Solstice Rest and Reflection

Like many of you, I consider it my duty to stay well-informed, and often times that desire to be informed conflicts with the desire to.... remain hopeful about the world, and humanity.  Almost daily it seems, a new video of another person, usually black, being killed by police bullets.  On the one hand, the terrorist attacks of ISIL, on the other, xenophobic attacks against Muslims.  Desperate refugees being turned away at borders. Murders of transgender people. Attacks against women's health care providers. New laws to further burden the homeless. Poisons in our water, earth, and air.  Overwhelmed, my instinct is to withdraw –  to contract into the protective cocoon of my home and closest loved ones.  And then berate myself for exercising the privilege of being able to do that.  The question always is, is it ok to withdraw occasionally, and for how long?

Many of you may know that the traditional Chinese calendar is lunar, because Chinese New Year falls on a different day each year with respect to the Gregorian solar calendar.  In fact, almost all the major Chinese holidays are lunar – they're seasonal but don't fall on solar dates – with two major exceptions, one of which is Winter Solstice, or Dong Zhi. Historically the second most important holiday in the Chinese calendar after New Years, Dongzhi is a time of family reunions, feasting, and making offerings to our ancestors and to heaven.  In ancient times, winter solstice was the start of the new calendar year (which frankly is the only starting point that makes sense to me).  And even tho solstice marks the darkest time of year, we all know that the coldest time usually happens afterward, in January and February.  In an age before electricity and central heating and cars, winter was a time to rest and to reflect.  Not just for our Mother Earth but for her people as well.

The longest night of the year (for those of us in the northern hemisphere) will be Monday night, and the shortest day Tuesday.  After that, the nights will shorten, the days will lengthen, as yin recedes and yang advances, until we get to summer solstice and the directions reverse.  The Taoist yin/yang symbol is a representation of this yearly cycle.  In Taoist cosmology, yang is male/heaven/light/warmth/active/activity/expansion/summer, and yin is female/earth/darkness/cold/passive/rest/contraction/winter.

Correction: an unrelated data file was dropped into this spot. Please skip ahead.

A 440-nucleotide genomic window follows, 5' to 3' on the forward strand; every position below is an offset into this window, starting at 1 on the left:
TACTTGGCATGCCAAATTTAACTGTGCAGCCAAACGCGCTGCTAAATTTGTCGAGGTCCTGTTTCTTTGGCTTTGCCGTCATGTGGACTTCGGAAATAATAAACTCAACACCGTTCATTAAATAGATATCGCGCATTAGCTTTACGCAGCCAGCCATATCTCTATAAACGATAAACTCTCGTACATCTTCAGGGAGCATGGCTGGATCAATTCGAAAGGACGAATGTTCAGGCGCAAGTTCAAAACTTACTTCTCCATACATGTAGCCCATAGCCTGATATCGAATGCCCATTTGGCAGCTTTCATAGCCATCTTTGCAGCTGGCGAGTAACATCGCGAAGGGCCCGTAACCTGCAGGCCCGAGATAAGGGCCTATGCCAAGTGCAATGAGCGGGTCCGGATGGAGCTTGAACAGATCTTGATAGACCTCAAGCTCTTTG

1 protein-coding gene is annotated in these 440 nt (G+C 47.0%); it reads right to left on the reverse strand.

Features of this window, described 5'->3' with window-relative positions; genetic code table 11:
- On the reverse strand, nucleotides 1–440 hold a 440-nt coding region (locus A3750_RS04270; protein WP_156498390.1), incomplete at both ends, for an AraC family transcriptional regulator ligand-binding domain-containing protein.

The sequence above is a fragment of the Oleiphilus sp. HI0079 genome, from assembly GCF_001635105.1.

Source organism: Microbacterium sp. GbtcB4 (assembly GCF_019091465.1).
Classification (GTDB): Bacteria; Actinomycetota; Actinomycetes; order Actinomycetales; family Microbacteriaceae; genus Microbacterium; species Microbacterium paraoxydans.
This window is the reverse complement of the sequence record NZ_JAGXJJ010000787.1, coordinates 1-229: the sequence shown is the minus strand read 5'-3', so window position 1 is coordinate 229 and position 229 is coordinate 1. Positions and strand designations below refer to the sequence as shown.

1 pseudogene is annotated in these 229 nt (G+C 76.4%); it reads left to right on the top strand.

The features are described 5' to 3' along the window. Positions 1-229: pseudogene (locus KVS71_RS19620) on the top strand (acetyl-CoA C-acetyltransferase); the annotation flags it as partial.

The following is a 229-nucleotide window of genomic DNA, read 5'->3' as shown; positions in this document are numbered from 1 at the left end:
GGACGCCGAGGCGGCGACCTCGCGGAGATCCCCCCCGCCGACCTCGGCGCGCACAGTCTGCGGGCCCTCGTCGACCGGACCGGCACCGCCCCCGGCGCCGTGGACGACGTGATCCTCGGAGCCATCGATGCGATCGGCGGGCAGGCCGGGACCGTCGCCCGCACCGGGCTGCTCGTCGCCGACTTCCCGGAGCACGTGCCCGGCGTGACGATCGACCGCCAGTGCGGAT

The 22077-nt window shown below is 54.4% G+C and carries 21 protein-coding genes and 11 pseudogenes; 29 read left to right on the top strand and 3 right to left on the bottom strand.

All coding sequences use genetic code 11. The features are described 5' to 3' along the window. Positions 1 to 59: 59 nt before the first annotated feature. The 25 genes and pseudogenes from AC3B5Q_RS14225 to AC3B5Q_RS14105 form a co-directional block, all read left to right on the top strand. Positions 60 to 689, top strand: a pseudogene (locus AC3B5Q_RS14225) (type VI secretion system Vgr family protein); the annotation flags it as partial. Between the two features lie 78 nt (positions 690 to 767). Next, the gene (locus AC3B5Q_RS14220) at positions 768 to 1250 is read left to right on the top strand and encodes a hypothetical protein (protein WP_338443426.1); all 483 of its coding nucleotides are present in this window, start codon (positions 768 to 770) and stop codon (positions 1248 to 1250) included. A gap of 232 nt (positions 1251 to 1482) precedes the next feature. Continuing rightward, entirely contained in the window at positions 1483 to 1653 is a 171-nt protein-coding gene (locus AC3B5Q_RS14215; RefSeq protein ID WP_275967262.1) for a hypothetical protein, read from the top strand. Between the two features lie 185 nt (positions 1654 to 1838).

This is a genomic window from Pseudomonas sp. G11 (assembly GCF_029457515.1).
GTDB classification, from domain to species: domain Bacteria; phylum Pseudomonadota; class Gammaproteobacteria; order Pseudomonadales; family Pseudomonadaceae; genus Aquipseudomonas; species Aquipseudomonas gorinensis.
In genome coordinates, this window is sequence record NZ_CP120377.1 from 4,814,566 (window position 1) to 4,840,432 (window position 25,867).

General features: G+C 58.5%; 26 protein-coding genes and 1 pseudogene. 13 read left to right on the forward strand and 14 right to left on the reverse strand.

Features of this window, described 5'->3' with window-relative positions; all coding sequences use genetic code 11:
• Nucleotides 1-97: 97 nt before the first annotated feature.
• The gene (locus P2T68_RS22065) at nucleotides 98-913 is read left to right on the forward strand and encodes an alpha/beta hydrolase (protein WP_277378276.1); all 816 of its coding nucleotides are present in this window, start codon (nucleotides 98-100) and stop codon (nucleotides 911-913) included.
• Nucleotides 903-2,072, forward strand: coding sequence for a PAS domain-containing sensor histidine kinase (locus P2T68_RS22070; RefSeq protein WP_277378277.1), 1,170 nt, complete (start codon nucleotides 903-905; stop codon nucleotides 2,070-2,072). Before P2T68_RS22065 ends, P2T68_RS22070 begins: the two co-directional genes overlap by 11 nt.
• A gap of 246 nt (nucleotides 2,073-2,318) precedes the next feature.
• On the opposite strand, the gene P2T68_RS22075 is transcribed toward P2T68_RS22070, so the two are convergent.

It may be that our very earliest ancestors feared the sun might disappear. But logically, by the time people had a concept of what the winter solstice was, they clearly already knew by definition that the sun would be returning.  At least by 1000 BCE, which is the earliest known record of the yin/yang symbol, people understood the annual cycle of light and dark, and winter solstice rituals were a celebration of the resurgence of yang, of light.

I want to be careful here.  It would be unreasonable to deny that we, being diurnal creatures, have an instinctive fear of the dark.  We need light to see, to be able to move around our environments safely.  Moreover, we need light to live – for plants to grow, which provide both our food and energy. And many people suffer from seasonal affective disorder during the shorter days of weaker sunlight. So it makes sense to celebrate the return of light.  Yet I do not want to perpetuate the idea that light is “good” and darkness is “bad.”  Knowing that yin and darkness is seen as feminine in Taoism.  Knowing that many of us – whether consciously or subconsciously – see darker skin as less “good,” and how that results in the devaluing of black lives.  There is already too much of that theology out there.   We need light to live, yes, but we also need darkness.  To rest.  To dream.  One form of torture is to keep people in constant bright light so that they cannot sleep.  LIFE thrives in the balance of light and dark, yang and yin.  It isn't darkness but imbalance that is destructive.

So I want to return to the practices of my ancestors, our ancestors.  After the frenzied activities required to celebrate solstice (and other winter holidays), I want to take the following winter days to rest and reflect, trusting that the period is both temporary, and necessary.


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Acknowledgments is made possible in part by generous support from the Fahs Collaborative